In March 2016, Donald Trump sat down with the editorial board of the Washington Post, and was asked about the team of foreign policy advisers his campaign had assembled. The then-candidate volunteered a handful of names, including Carter Page, who's now a key figure in the Russia scandal, and whom Trump later claimed not to know.
But after mentioning Page, Trump quickly added to his list of advisers, "George Papadopoulos, he's an energy and oil consultant, excellent guy."
Even at the time, this seemed odd. Papadopoulos had only graduated from college seven years earlier, and he listed participation with the "Model United Nations" as one of his credentials. And yet, in March 2016, the then-frontrunner for the Republican presidential nomination identified Papadopoulos as one of only a handful of people advising him on foreign policy.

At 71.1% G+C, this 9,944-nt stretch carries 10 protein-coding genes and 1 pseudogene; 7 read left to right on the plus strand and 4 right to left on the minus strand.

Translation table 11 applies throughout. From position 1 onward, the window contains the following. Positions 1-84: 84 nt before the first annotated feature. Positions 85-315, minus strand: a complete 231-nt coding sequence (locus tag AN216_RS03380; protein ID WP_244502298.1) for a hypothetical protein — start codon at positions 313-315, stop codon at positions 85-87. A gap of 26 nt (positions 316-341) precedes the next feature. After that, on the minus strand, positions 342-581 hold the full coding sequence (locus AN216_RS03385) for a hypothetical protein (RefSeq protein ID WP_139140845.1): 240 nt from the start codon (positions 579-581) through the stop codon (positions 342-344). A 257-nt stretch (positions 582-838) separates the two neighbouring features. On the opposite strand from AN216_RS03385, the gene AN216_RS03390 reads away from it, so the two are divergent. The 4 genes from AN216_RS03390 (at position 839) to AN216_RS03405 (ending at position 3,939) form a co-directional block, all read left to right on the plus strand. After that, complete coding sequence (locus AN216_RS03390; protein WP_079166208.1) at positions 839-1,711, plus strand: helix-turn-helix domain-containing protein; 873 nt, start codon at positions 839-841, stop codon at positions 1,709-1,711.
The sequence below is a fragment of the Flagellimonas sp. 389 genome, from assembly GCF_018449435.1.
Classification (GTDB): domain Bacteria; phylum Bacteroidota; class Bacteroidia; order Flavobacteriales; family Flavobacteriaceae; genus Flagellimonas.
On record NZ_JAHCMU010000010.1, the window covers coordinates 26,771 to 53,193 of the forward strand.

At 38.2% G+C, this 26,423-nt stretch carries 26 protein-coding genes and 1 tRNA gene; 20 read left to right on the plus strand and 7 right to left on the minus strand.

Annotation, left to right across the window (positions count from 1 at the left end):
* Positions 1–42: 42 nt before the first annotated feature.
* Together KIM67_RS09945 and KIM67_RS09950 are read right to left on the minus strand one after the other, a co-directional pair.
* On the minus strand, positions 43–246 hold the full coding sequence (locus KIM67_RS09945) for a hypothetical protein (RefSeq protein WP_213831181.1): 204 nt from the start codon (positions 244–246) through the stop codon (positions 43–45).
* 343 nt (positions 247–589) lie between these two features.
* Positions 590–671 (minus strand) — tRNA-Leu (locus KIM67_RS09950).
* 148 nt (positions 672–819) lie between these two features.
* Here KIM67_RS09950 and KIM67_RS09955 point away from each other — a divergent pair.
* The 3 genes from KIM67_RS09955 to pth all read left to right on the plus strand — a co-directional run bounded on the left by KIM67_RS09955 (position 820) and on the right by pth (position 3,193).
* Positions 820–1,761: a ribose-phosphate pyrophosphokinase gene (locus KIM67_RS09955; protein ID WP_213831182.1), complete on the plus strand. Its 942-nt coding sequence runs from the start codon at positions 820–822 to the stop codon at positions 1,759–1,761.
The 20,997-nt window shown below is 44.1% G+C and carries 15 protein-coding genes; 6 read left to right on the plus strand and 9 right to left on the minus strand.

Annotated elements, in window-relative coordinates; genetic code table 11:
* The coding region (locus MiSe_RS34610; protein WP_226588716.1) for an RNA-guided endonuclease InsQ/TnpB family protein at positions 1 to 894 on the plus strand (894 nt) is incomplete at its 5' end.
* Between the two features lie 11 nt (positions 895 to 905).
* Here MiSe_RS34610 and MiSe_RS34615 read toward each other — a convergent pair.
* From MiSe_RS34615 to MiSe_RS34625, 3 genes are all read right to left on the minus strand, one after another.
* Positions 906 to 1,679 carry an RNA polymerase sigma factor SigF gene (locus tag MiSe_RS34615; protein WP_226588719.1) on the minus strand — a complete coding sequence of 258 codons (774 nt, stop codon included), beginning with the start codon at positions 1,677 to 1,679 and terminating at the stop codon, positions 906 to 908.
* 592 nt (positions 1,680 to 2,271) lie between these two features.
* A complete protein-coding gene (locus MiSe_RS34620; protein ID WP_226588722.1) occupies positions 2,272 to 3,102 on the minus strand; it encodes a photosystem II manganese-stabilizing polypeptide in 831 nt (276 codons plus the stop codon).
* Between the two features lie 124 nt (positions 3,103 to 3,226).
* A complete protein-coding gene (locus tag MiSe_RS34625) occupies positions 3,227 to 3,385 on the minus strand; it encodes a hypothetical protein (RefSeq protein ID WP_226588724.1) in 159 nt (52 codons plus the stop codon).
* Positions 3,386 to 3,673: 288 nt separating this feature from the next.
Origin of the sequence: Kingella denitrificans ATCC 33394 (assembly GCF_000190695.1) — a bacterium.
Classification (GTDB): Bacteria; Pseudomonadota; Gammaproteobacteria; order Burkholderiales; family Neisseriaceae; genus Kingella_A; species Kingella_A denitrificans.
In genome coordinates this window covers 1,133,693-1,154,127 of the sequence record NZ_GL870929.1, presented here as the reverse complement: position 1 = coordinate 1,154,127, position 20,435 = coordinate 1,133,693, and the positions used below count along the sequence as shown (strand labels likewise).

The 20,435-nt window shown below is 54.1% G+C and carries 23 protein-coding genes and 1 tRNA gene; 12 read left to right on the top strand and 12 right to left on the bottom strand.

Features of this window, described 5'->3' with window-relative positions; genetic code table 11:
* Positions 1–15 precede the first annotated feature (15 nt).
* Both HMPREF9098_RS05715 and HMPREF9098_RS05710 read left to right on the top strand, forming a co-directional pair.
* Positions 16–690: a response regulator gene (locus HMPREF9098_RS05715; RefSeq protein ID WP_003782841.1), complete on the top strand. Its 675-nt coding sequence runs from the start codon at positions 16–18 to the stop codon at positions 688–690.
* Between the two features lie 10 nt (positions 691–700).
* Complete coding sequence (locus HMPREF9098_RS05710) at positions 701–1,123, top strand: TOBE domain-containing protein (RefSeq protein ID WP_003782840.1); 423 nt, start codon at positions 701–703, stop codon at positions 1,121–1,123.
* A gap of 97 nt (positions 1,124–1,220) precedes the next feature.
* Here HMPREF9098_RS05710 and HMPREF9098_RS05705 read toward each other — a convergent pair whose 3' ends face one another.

As of today, George Papadopoulos is suddenly known for a brand new reason.
A former Trump campaign adviser struck a cooperation agreement with Special Counsel Robert Mueller, secretly pleading guilty three weeks ago to lying to federal agents about his contacts with Kremlin-connected Russians.
George Papadopolous, who joined the Trump team in spring 2016 as an energy and foreign policy expert, communicated with a "campaign supervisor" during the campaign about his attempts to arrange a meeting with the Russians to discuss U.S.-Russia ties during a Trump presidency, according to court documents. The supervisor, who was not named in the documents, told him, "Great work."
He relayed to the supervisor that during his communications with Russian contacts, the Russians said they had "dirt" on Hillary Clinton and thousands of emails.
This morning, after we learned about the criminal indictments for former Trump campaign manager Paul Manafort and his longtime business associate Rick Gates, it wasn't long before the president's allies had a talking point ready: these alleged crimes weren't directly related to the Trump organization.
The Papadopoulos story, however, hits much closer to home.